@ idefiXX
Ich hab das Rezept ja so übernommen und bei mir hat der eine EL auf 100 ml Sahne vollkommen gereicht. Das von Dir genannte Verhältnis wäre mir persönlich zu Buttermilchlastig, aber das ist ja Geschmacksache.
Milchsäurebakterien überstehen das Einfrieren eigentlich problemlos, das sollte also nicht das Problem sein. Falls doch, werd ich hier Laut geben ;o)

Heidi, die II. hat gesagt…

@ steph: spät kommt sie - aber sie kommt.
Als alter Joghurtmaker kann ich Dir sagen, dass das 100 Pro klappt, weil die Joghurtkulturen genau das gleiche Klima benötigen, wie die Milchsäurebakterien… so- das musste mal gesagt werden.
Die Joghurtfront unterliegt dem gleichen Irrtum:
1 einziger Eßl auf 1l Milch -und man hat einen erstklassigen Joghurt (auch Jean Pütz!) - und von mir immer so durchgeführt! Kann man sogar eine ganze Weile so wiederholen, bevor man wirklich mal mit neuem Joghurt ansetzen muss…
Das mal bloß so, weil ich glaube, dass Du dann Deine Crème Fraîche auf so ein kleines Gläseken mit einem einzigen Tl vom alten wieder neu ansetzen kannst… nur mal so, falls man keine Buttermilch im Hause hat, aber Schlagsahen und einen Rest Crème Fraîche - versuch es einfach mal - man impft ja nur die Schlagsahne mit der Bakterienkultur… ;-)
Hach, was bin ich heute wieder schlau… *lol*

Steph hat gesagt…

Weltschlauste Heidi! :o)

Genauso werd ich das dann machen, hast völlich Recht.
Ich glaub, ich brauch auch nen Joghurtbereiter, feine Sache eigentlich, wenn ich bedenke, wieviel richtig teuren Joghurt wir immer kaufen ...
Was hast Du für ein Modell?

Heidi, die II. hat gesagt…

Oh Steph, das kann ich jetzt gar nicht sagen - das war in vor Jahren in der "Grabbelbox" (SHG oder so…), weil das Volk hier wohl damals noch nix gutes kannte… 5,- DM hat mich das Teil gekostet… (darf man gar nicht sagen..)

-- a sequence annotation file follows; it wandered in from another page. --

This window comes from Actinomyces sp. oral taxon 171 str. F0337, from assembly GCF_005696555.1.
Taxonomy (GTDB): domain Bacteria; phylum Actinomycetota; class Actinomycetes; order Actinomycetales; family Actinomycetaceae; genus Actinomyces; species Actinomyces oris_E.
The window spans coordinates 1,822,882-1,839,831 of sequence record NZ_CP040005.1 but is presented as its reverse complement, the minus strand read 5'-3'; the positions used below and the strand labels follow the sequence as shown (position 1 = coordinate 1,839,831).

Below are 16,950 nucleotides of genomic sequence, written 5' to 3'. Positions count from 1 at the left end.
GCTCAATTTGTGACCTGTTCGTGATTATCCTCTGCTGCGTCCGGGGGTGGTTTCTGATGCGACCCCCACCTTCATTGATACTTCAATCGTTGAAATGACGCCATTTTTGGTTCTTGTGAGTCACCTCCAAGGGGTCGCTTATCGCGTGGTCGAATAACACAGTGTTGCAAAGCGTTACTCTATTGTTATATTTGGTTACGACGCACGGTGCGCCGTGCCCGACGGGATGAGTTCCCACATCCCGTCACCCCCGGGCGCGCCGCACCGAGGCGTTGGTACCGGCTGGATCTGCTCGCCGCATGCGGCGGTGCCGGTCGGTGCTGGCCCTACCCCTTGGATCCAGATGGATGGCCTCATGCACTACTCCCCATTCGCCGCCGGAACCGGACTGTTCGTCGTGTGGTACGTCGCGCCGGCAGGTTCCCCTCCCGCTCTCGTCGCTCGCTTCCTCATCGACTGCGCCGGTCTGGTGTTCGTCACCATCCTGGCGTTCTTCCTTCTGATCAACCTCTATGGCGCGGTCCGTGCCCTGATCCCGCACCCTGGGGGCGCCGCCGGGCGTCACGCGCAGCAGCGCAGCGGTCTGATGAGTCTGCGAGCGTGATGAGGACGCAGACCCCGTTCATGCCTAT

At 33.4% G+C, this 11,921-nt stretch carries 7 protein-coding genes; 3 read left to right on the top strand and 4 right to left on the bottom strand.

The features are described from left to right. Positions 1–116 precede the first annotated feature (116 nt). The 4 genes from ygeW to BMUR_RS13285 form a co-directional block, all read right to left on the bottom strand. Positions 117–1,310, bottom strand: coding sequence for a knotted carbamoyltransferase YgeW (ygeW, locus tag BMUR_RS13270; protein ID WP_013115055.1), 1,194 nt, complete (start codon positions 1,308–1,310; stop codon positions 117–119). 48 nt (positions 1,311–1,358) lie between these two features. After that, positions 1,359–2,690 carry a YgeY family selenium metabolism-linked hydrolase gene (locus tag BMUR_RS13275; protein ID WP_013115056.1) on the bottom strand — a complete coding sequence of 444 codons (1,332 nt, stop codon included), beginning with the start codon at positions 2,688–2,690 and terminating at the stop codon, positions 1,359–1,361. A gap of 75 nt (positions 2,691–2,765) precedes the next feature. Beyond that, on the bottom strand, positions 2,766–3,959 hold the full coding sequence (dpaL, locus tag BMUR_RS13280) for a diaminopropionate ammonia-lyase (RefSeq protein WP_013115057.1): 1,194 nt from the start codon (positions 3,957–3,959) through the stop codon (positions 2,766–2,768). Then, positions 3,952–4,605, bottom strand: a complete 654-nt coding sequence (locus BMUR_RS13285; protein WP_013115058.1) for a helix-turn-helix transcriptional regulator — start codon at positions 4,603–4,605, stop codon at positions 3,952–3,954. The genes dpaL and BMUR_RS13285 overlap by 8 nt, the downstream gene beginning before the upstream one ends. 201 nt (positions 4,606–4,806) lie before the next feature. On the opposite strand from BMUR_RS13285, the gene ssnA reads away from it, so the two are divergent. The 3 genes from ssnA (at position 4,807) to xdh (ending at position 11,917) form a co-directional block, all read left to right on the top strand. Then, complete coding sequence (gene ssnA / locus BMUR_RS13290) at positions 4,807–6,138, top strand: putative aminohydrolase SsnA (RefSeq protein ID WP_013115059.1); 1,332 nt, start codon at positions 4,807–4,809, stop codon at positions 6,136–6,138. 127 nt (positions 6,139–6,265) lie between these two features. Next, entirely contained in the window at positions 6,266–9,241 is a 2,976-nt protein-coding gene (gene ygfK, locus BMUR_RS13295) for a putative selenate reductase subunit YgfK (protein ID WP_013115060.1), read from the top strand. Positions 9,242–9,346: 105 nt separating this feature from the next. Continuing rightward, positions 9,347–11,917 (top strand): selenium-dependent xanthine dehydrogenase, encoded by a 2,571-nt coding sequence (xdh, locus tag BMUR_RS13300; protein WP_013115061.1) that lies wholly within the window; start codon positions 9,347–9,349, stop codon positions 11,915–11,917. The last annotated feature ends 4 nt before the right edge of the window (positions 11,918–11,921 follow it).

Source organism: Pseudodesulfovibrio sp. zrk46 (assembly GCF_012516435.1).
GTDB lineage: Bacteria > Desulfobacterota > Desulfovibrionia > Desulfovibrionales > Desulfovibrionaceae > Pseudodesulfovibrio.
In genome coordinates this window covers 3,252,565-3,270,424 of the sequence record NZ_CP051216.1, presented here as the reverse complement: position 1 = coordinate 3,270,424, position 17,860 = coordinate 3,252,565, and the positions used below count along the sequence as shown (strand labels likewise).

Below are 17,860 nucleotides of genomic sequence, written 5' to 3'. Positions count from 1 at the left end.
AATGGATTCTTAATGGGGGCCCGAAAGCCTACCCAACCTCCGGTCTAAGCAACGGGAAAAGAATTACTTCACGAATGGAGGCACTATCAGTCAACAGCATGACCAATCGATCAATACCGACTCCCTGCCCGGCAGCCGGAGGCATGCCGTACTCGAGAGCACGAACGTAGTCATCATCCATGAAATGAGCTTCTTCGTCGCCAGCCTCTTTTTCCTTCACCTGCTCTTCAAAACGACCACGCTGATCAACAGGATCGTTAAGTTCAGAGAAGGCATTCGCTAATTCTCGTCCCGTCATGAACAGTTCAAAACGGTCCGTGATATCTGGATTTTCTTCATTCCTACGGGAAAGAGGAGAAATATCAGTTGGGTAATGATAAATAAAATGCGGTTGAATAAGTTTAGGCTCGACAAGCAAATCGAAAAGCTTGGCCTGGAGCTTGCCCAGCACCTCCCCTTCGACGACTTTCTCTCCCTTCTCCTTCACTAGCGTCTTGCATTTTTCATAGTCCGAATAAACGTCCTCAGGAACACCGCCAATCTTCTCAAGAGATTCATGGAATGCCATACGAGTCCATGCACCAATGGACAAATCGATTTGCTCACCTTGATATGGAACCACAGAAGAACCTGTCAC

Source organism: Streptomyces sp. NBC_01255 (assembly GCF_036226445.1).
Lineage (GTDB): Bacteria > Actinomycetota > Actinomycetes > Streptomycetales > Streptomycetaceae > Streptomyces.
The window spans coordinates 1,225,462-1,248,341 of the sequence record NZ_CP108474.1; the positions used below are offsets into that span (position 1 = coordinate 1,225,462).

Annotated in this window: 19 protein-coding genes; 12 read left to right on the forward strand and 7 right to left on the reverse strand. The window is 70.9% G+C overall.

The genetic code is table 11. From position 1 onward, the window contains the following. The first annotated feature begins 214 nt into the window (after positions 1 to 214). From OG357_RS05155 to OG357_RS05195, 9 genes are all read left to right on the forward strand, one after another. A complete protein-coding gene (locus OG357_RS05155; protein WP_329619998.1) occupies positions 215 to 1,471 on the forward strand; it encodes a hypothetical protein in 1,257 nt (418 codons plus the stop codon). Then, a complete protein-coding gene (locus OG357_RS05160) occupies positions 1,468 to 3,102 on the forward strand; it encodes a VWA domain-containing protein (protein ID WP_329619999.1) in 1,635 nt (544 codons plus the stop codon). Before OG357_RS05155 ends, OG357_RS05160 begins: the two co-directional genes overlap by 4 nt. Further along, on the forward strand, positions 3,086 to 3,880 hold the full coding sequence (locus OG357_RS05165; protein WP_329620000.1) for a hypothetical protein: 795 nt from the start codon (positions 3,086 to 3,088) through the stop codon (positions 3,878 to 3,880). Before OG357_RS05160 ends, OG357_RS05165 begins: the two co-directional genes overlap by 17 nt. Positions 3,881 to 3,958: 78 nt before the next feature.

Gar nix ausgeklügeltes - aber flach und breit. Ich habe mir irgendwann mal abgewöhnt die lütten Gläschen da rein zu stellen, weil 'ne ganze Schale für 1 Liter drin Platz hat. Abdeckung drauf- dann ist das nicht so'n Fummelkram, die kleinen Dingers zu befüllen.
Ach so - 5 h Betriebszeit reichen völlig aus. (War so in der Betriebsanleitung) Je länger das läuft, desto saurer wird der Joghurt - angenehm darf das aber noch schmecken! ;-)
Habe da auch schon ganz abenteuerliche Zeiten - von wegen über Nacht und länger gelesen (12-16 h).
Wenn's fertig ist kommt das (habe ich auch geändert) in ausgewaschene Marmeladengläser - gleich viel handlicher und meistens vorhanden… Und dann ab in den Kühli.
Nee - und Dein Crème Fraîche reizt mich jetzt echt!

Miss Violetta hat gesagt…

Also ... Du bist einfach unschlagbar !!

So - das muße jetzt auch mal raus !

Danke für dieses tolle Rezept!

Micha hat gesagt…

Um nochmals meinen Senf dazuzuhauen ;o): ich habe die gleiche Joghurtmaschine wie die Chili Petra: http://peho.typepad.com/chili_und_ciabatta/2010/01/sahniger-joghurt.html
und siehe da:
http://www.amazon.de/Yoghurt-Joghurt-Maschine-Rosenstein-S%C3%B6hne/dp/B001ILF4FQ/ref=pd_sim_dr_4
- SUPER TEIL! Ein geliebtes Küchenschätzchen!

Janine hat gesagt…

Tolles Rezept, danke!
Hat einer von den Ricotta-Selbermachen das Rezept dafür?

Paule hat gesagt…

Zum Ricotta, ich hab' mit diesem Rezept gute Erfahrungen gemacht:
http://technicolorkitcheninenglish.blogspot.com/2009/03/homemade-ricotta.html

Patzi hat gesagt…

Hab ich auch schon gemacht. Bei mir steht das Glas oben auf dem Kuehlschrank, das hat genau die richtige Temperatur und wird ganz leicht vibriiert. 24 Stunden spaeter isse fertig, die leckere Creme fraiche :-)
Hier ist sie so affig teuer.

Fuer Joghurt verwende ich nur meine Marmeladenglaeser und meinen Ofen, in dem ich das Licht anlass, das hat die Temperatur, die benoetigt wird. 4-6 Stunden spaeter ist der Joghurt fertig.
Alternativ geht auch sehr gut eine Kuehlbox mit ein paar Flaschen heissem Wasser drin.

My Kitchen in the Rockies hat gesagt…

Ich mache meine Creme fraiche fast immer selbst, da sie hier in den USA ein Vermoegen kostet.

Gourmet-Büdchen hat gesagt…

Super Idee, das probiere ich aus. Meinen Joghurt mache ich immer selber, sogar laktosefrei. Nur bei der Crème Fraîche wird es laktosefrei wohl schwierig, es gibt ja leider keine entsprechende Buttermilch, aber dieser eine Löffel wird schon nicht schaden.
Der Joghurtbereiter ist übrigens klasse, den habe ich auch.
Alles in allem ein super Rezept, Glück wer keine Fußbodenheizung hat ;-)

Heidi, die II. hat gesagt…

@ Gourme-Büdchen… und wenn Du Dir mit laktosefreier Sahne und dem, woraus Du bisher Deinen Joghurt ansetzt mal einen Versuch startest?
Vielleicht ist das Ergebnis ja ähnlich, wie Crème Fraîche?
Dann müsstest Du ja eigentlich nicht wirklich ein Risiko eingehen (denke ich mir mal, als davon nicht Betroffene)
Ich würde erst einmal diesen Versuch wagen und nur, wenn mir das Ergebnis doch nicht zusagt das Rezept nach diesen Anweisungen nachbauen…
Versuch macht kluch...

Steph hat gesagt…